As absurd as this scene is on its surface, Faulkner actually wants us to believe that not only is this love real and heartfelt, but also a romance for the ages. What many readers might identify as purple prose or lousy writing (see Clifton Fadiman, literary criticism's biggest tool) is merely bathos gone wild, a blend of lofty and lowbrow that captures something real and monumental.
Along with Faulkner's standing as a "prestige" author at Random House, he was also known as an outsider, particularly during his years working on mostly B-movies in Hollywood. As a Southerner, he hated the sprawl of Los Angeles; as a serious author, he felt alienated by a system that rewarded hack-work; and as a binge drinker, he found himself with the (largely unwarranted) reputation for unreliability. Faulkner's stints as a dissatisfied screenwriter inspired the Coens' caricature of him as the bibulous W.P. Mayhew in "Barton Fink", a film about the clash of earnest artistic ambitions and the vapid business of make-believe. "Bill" Mayhew is an acclaimed and dissolute novelist with harsh words for Hollywood and cynical advice for the film's hero, Barton, a blocked writer who must churn out a cheap "wrestling picture."
I've always seen the film as the Coens' way of embracing Faulkner's defiant brio, in light of offers from mainstream movie studios looking to commodify their appeal. They giddily lampoon his image as a tortured, besotted artist, even as they borrow heavily from his work. As both the taciturn creator of American masterpieces and a man who drunkenly passed out and fell off a polo horse in front of his boss at Twentieth-Century Fox, Faulkner is a perfect Coen brothers hero.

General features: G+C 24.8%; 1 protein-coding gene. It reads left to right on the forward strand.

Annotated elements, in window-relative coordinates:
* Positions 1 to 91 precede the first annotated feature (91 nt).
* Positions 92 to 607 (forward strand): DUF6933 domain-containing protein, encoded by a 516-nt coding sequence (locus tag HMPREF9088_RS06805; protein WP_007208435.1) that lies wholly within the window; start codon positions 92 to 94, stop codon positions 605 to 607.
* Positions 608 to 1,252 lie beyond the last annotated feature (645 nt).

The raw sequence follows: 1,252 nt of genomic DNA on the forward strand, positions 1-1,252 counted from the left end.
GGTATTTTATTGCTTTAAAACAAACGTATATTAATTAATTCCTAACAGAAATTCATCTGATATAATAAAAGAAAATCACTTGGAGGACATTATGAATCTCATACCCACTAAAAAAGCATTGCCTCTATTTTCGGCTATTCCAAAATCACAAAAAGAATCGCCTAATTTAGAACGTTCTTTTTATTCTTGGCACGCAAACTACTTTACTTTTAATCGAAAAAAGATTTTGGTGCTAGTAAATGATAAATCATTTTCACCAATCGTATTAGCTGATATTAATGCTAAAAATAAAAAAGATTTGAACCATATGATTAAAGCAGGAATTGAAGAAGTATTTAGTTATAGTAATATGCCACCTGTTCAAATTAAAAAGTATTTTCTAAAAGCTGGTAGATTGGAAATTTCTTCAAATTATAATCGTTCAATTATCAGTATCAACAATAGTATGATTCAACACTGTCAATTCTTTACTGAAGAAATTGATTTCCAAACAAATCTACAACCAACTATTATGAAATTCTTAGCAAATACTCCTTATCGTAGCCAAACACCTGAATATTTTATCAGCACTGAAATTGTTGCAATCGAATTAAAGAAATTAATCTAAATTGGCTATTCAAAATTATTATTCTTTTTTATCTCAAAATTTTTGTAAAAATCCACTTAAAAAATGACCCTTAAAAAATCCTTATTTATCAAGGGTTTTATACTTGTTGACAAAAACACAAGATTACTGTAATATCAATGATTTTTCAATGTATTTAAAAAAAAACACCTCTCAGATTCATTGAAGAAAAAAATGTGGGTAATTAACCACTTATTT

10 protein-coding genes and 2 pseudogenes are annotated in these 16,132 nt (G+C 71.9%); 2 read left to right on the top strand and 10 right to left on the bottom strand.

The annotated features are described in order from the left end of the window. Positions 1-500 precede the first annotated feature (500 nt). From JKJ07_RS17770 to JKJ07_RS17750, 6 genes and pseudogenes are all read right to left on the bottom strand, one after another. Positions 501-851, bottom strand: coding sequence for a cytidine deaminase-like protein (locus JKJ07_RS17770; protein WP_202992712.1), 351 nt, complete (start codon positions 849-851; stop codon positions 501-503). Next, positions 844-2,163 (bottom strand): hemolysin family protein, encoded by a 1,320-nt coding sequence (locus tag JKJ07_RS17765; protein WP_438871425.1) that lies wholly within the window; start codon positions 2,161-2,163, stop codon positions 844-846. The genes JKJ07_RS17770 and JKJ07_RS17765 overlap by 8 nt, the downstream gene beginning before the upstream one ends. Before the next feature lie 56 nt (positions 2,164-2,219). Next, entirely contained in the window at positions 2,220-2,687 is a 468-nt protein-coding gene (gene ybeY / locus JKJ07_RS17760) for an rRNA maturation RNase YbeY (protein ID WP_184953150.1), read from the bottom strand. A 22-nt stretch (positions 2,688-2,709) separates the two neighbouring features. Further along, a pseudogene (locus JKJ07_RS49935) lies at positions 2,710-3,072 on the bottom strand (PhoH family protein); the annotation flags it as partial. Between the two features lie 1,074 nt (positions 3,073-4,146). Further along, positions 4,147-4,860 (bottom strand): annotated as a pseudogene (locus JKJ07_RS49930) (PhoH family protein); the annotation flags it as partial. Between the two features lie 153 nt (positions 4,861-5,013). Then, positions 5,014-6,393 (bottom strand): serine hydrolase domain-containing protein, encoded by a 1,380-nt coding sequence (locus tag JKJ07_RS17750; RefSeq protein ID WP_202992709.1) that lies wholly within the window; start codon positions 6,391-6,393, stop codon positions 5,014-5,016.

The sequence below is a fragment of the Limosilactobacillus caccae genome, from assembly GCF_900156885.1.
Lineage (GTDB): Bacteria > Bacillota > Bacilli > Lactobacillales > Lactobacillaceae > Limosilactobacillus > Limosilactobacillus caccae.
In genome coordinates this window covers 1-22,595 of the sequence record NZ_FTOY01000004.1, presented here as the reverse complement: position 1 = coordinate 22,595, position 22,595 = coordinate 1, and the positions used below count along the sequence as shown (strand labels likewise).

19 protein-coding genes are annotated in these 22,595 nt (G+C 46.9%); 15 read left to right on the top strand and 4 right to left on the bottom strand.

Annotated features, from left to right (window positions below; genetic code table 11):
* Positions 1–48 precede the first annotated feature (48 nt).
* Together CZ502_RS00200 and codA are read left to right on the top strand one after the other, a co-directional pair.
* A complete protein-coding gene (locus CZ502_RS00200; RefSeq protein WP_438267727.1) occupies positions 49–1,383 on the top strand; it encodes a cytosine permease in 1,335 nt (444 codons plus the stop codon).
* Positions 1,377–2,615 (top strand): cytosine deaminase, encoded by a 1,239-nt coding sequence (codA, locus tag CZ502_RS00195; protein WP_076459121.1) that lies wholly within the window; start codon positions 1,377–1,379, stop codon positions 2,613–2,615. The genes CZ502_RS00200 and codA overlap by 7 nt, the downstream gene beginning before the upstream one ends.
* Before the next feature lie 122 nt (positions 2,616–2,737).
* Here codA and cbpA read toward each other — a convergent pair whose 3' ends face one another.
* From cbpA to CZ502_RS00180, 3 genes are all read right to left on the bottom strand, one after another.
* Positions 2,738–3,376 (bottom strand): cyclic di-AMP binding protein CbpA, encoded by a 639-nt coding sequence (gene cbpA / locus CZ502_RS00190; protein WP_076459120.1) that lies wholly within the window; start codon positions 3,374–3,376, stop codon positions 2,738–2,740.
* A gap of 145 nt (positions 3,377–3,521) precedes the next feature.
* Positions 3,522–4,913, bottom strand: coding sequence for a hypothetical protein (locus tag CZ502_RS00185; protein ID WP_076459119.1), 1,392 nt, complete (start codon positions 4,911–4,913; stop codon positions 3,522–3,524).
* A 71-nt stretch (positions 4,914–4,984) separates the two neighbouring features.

Both Faulkner and the Coen brothers understand comedy, whether dark, farcical or just plain silly, as a universal and versatile conveyor of truth. The Coens have always said that their ambition is to entertain. Despite what some see as oblique artistic feints, their movies are more "Duck Soup" than duck consommé. The Coens' Faulkner is not the avant-gardist of "The Sound and the Fury" (1929), but the avuncular social humorist of "The Hamlet" (1940).
A novel about the infestation of a small Mississippi village by the Snopes clan (an assortment of poor sharecroppers and misfits), "The Hamlet" showcases Faulkner's comic talents. It includes a town-wide infatuation with a buxom backwoods Venus, a cold-blooded murder (and nightmarish disposal of the body), a cockamamie hunt for buried treasure, and even a showdown with the Devil himself.
Sound familiar? Many of the Coen brothers' films pay homage to this book; "O Brother, Where Art Thou?", with its Depression-era Mississippi setting and stylised comic dialogue, is the most obvious example.